We want to build an extension to our house, in a conservation area, to make sure that the house will be suitable for my wife; who has Secondary Progressive Multiple Sclerosis. We are at the pre-planning advice stage of applying for planning permission.

After a little negotiation, the planning officer and the conservation officer seem to be slowly warming to our plans and have indicated that our latest proposal is likely to be considered favourably.

The fly in the ointment is that the highways officer is saying that because we are adding a disability adapted bedroom, this proposal will need another parking space to satisfy their regulations. Our house was built in one of the oldest parts of the town and has never had any parking space so this requirement is impossible to comply with. We use the nearest on street parking and since my wife is no longer able to drive we have just one car, so quite how our proposal causes us to need another parking space is a mystery.

Because the roads near our house are also fairly narrow, they are stating that there will be difficulties with delivery of materials and construction vehicles – however, many people in our immediate neighbourhood have had construction work done very recently and there is a house just around the corner that has even tighter road restrictions but has just been granted planning permission.

Finally, the highways officer makes assumptions about my wife’s illness and states that she will need more frequent visits from the doctor and may need emergency vehicle access which will exacerbate the parking problems in the neighbourhood and lead to residents complaints – quite how the highways officer has enough medical knowledge to pronounce on whether and how often we will need doctors and ambulances is a mystery; also, having lived here for 28 years we know how to negotiate with our neighbours about parking if any of us need any special access – people have delivery vehicles all the time ranging from couriers white vans, heavyside building materials for gardens, delivery trucks with furniture and white goods…the list goes on.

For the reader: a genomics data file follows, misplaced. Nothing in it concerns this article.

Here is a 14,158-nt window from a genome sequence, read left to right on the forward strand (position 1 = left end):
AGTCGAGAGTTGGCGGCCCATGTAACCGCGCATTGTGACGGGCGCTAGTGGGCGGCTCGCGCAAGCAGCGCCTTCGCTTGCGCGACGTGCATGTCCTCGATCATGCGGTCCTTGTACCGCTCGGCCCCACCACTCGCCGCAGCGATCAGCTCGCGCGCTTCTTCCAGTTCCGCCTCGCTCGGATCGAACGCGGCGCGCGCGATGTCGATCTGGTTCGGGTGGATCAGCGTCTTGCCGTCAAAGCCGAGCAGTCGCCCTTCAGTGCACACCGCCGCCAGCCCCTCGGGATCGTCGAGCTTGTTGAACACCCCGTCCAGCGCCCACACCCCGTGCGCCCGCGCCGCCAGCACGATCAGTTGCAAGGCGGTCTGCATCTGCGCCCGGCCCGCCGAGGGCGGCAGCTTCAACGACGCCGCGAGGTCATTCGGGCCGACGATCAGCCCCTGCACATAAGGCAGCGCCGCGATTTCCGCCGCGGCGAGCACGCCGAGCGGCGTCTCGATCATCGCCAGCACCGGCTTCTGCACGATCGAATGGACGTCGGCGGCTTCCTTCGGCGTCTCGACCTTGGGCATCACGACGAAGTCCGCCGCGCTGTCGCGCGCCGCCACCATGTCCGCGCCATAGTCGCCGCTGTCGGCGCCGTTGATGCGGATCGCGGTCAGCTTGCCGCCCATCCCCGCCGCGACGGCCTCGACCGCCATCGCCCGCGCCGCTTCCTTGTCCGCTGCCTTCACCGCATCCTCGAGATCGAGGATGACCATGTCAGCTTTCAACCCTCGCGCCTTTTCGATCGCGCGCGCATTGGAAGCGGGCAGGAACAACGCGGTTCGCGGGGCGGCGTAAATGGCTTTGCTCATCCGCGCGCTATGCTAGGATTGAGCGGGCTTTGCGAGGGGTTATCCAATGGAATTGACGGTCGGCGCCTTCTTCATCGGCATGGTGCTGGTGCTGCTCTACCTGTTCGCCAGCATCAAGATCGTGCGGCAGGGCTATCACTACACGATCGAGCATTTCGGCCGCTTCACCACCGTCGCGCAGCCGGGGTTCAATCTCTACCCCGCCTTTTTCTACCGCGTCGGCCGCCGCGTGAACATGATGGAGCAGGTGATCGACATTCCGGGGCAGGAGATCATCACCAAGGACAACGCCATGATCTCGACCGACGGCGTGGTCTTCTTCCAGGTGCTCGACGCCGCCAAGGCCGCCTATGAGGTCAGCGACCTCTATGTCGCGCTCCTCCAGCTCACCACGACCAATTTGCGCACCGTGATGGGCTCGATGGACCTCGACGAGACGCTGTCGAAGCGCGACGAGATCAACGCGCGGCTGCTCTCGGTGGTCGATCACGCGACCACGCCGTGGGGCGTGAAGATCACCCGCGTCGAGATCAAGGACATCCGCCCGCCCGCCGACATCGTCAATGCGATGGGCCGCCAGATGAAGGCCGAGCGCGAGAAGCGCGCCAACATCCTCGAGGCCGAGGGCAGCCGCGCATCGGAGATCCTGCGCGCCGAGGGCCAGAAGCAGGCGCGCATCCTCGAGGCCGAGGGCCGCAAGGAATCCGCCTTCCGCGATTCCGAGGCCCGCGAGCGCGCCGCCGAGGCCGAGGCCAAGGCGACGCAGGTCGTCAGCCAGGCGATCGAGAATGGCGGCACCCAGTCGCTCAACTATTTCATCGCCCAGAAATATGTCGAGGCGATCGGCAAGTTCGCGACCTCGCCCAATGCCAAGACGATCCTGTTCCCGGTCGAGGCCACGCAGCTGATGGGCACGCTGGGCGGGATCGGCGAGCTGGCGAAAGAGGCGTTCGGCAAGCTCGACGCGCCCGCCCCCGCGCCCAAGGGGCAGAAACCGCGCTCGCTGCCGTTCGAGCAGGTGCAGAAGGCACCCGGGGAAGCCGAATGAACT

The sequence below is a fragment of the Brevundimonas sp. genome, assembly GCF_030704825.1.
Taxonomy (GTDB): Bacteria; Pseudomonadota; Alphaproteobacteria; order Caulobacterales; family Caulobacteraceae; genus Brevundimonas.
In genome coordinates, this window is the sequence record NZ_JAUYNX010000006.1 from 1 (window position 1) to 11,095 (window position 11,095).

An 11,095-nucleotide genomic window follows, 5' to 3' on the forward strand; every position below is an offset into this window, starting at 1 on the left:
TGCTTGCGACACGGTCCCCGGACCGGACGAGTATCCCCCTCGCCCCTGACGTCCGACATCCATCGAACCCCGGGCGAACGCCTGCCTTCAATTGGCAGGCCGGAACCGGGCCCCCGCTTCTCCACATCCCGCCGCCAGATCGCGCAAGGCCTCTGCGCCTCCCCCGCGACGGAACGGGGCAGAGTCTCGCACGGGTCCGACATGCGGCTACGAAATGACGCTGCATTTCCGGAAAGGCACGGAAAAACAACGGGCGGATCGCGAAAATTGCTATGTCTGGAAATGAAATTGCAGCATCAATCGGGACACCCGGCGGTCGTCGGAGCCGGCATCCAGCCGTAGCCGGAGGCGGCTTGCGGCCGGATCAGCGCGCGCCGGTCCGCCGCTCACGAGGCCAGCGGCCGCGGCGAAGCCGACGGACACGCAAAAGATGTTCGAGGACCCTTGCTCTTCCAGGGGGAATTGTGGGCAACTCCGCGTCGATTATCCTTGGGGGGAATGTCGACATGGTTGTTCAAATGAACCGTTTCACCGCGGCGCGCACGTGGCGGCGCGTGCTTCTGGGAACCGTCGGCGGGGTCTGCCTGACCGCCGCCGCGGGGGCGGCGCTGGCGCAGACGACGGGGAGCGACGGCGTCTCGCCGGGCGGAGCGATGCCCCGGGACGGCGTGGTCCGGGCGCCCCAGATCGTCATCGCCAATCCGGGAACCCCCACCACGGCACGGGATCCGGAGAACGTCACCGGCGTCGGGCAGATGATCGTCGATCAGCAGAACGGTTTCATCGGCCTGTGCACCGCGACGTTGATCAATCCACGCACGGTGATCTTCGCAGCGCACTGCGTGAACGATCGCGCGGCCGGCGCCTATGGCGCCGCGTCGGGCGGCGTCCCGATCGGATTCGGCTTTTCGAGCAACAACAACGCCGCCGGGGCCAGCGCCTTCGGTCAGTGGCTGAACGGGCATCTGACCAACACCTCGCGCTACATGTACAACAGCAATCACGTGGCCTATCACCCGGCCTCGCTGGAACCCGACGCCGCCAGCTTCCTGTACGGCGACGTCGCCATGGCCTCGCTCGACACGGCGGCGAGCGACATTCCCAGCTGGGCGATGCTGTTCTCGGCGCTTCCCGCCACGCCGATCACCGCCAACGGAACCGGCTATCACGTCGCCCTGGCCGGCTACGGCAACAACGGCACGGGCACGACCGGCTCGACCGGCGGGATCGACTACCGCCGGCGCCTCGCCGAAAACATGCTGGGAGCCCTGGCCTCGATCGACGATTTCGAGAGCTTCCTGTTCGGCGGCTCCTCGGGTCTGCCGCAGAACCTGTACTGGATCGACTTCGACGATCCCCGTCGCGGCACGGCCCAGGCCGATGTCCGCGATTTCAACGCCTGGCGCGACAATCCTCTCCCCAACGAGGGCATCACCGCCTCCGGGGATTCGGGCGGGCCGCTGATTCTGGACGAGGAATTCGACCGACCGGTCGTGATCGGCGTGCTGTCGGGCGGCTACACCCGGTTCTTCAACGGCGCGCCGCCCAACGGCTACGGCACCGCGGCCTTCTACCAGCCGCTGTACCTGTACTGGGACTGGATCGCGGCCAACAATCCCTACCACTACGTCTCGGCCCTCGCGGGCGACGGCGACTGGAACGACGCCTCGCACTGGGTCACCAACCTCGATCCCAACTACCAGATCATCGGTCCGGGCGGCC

But for all the reasons given the highways officer is not supporting our proposal – also citing traffic management issues on the public highway (our road has no through traffic)

My wife is well known and popular in the area and has a huge amount of support and empathy from our neighbours, most of whom are aghast at the intransigence shown here.

Does anybody know how much weight the highways officer’s support carries in the planning decision? Also, since other residents have had construction work carried out, without any such conditions, is it even legal to discriminate against a disabled person on the grounds that they may need a doctor’s visit?

Sorry about the rant but I am feeling so frustrated with what seems to me to be a ludicrous situation.

Comments
  • Mark Brinkley

    Julian,

    Unless you are withholding other factors which might change the story as you have described it, you would seem to have a very good case to overrule the objection from the highways officer. Normally they have quite a bit of sway where there are issues to do with vehicle access or added vehicle movements, especially when considering new homes. But an extension on an existing house? I’ve never heard of highways having a deciding vote in such instances. The whole sub-plot about doctors visits and ambulances is utterly irrelevant – they would be a feature whether you had an extension or not and, as you say, it’s absolutely nothing to do with highways or planners.

    If you are well known and liked in the community it might just be worth lobbying your local councillors on this one and pointing out the absurdity of the situation. The planning committee have the final say, not the planners, not the highways dept.

  • Julian Martin

    Thanks Mark.

    I’m not withholding any other information, I was dumbstruck when the planning officer forwarded me a scanned copy of their report.

    However, I have taken your advice and spoken to one of our local councillors who was also totally bemused by this. He tells me that the planning officer has the empowerment to say that they’ve noted the highways officer input but that they are going to support our proposal anyway, and has said he will speak to the planning officer to that effect.

    If the planning officer does not feel able to do this, the councillor (who is one of the more influential planning committee members) said that he will personally sponsor our application, so I can’t ask fairer than that, even if it’s an extra hoop to jump through

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